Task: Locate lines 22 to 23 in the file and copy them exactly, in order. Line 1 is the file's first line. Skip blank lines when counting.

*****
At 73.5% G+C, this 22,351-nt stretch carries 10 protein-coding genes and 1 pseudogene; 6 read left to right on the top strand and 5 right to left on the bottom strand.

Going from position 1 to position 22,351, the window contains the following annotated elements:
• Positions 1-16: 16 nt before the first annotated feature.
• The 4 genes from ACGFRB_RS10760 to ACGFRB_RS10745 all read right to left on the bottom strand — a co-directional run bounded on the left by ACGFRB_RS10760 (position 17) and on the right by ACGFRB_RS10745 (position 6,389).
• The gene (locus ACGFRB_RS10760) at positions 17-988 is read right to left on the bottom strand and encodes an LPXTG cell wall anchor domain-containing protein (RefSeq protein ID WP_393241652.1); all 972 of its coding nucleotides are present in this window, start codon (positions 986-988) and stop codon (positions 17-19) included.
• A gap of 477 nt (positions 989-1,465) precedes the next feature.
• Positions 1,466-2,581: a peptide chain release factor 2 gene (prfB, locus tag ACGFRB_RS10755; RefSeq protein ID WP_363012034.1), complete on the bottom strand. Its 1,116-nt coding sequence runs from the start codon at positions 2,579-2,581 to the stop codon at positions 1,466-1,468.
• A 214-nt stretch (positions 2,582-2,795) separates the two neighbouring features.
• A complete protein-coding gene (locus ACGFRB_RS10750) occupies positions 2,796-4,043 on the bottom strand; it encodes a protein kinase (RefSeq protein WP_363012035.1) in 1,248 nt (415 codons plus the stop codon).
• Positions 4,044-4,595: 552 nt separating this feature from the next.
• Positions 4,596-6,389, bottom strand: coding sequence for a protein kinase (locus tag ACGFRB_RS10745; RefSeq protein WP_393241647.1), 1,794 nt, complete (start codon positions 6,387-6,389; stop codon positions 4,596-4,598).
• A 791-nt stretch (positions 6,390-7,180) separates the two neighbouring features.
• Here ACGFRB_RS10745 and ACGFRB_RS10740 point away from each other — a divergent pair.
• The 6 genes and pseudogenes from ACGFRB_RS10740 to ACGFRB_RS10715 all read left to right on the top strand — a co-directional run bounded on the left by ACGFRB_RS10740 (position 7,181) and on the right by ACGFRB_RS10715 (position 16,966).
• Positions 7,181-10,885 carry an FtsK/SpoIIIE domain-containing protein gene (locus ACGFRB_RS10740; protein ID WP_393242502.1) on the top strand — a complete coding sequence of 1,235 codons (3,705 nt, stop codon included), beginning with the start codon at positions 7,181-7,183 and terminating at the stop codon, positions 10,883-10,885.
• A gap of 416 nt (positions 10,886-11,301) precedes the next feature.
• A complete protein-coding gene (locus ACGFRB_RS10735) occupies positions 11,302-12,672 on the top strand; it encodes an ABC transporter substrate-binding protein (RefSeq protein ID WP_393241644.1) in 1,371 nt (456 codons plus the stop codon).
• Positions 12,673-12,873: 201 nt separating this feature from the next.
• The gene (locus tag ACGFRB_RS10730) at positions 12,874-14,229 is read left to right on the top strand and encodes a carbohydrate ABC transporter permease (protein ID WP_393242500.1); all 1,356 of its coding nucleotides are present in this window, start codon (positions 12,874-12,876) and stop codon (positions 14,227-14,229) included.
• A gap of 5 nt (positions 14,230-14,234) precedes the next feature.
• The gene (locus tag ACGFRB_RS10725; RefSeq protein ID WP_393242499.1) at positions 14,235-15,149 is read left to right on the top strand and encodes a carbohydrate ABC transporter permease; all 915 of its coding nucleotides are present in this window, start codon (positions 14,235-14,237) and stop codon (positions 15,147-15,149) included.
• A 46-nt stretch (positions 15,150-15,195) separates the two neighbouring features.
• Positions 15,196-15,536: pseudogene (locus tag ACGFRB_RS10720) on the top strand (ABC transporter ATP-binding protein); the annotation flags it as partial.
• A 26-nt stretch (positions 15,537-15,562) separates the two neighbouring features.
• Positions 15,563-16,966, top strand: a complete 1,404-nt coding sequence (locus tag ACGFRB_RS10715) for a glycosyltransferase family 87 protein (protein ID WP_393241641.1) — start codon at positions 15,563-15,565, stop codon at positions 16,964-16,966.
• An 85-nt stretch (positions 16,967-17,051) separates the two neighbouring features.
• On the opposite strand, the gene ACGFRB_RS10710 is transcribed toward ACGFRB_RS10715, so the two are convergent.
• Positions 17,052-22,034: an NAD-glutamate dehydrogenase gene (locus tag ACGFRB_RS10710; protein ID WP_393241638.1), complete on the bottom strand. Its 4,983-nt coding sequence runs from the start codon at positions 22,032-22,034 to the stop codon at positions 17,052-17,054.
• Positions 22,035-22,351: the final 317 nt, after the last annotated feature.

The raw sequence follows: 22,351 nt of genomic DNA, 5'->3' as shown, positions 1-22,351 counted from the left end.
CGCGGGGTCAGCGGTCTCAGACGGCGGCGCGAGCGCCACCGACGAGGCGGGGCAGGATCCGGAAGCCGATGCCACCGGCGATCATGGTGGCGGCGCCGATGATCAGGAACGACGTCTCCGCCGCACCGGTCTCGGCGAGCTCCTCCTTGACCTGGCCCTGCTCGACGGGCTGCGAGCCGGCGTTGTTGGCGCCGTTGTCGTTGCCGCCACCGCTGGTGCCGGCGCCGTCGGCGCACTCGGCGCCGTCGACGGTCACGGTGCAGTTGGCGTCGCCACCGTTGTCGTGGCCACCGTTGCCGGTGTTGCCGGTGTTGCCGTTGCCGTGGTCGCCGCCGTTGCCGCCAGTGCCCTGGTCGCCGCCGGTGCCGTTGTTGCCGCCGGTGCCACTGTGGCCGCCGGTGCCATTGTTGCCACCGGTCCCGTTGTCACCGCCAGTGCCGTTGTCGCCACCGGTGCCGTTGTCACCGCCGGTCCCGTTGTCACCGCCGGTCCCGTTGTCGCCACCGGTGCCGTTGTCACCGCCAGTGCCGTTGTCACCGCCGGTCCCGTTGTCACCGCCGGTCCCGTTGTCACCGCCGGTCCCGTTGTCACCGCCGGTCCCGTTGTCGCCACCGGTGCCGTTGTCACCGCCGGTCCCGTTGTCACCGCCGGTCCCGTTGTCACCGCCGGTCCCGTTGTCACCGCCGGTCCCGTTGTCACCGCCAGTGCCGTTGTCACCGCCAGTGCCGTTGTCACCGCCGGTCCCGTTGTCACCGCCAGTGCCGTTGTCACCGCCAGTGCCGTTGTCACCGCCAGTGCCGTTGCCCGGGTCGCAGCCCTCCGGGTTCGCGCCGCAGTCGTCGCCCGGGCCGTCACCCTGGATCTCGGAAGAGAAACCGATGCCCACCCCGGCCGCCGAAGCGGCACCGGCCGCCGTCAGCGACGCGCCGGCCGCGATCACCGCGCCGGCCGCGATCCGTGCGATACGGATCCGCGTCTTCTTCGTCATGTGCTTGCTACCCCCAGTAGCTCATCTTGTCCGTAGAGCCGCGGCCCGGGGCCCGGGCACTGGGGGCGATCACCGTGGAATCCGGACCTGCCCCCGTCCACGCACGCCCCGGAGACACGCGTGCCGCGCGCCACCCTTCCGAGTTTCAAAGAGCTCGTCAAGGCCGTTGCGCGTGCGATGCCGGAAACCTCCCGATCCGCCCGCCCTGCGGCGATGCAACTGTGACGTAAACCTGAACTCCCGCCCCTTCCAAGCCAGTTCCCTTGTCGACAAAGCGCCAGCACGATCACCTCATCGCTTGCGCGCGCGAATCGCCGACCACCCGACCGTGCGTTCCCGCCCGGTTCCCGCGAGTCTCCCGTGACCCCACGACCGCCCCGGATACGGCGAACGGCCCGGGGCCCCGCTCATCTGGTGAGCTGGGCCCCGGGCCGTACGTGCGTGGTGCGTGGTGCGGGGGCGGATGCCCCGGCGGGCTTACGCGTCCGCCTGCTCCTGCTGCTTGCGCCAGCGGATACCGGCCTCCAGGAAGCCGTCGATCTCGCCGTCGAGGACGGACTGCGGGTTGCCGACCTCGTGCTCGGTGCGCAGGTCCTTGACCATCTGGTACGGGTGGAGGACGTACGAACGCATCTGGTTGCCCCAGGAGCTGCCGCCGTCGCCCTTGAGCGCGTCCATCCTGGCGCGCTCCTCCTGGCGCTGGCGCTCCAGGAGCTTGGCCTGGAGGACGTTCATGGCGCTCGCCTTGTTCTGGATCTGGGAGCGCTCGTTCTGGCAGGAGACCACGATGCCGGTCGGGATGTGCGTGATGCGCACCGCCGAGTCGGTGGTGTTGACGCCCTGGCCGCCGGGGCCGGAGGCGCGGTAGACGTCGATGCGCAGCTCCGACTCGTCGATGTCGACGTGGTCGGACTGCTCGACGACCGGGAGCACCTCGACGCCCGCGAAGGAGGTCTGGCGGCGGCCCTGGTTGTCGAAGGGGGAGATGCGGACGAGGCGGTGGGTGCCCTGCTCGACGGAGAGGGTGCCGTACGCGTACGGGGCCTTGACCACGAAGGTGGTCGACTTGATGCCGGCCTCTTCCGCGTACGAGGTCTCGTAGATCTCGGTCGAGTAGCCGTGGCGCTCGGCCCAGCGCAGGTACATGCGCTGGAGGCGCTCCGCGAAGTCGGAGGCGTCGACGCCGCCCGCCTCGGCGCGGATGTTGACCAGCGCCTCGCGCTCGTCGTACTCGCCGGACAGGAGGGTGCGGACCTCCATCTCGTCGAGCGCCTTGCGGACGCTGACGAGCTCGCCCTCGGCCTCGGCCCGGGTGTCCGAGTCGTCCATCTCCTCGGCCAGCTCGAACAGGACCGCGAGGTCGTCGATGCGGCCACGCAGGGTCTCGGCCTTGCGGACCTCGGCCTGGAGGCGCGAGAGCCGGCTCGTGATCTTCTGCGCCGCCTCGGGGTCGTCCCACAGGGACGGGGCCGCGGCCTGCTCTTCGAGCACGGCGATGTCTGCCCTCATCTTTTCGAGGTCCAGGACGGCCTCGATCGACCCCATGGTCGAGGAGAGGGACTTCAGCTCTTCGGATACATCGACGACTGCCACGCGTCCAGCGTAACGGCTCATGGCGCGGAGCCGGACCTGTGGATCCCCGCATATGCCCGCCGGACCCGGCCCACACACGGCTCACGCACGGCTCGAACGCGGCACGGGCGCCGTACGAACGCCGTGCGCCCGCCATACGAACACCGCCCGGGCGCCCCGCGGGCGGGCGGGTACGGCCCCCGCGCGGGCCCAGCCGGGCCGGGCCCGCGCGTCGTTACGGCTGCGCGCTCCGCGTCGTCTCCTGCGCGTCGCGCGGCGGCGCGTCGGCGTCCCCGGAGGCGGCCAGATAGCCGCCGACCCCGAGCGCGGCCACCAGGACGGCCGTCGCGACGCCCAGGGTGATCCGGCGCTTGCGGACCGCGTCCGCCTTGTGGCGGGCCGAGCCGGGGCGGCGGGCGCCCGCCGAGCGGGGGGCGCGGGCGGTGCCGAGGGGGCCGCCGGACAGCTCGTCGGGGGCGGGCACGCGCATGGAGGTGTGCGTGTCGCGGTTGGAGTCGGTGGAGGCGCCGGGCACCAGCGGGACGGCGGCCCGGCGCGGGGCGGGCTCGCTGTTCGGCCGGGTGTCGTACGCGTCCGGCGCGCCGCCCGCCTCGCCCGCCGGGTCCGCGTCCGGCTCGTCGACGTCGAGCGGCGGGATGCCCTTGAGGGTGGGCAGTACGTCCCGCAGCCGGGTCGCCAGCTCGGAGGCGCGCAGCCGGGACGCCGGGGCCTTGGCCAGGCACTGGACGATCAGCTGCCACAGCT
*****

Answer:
• A 46-nt stretch (positions 15,150-15,195) separates the two neighbouring features.
• Positions 15,196-15,536: pseudogene (locus tag ACGFRB_RS10720) on the top strand (ABC transporter ATP-binding protein); the annotation flags it as partial.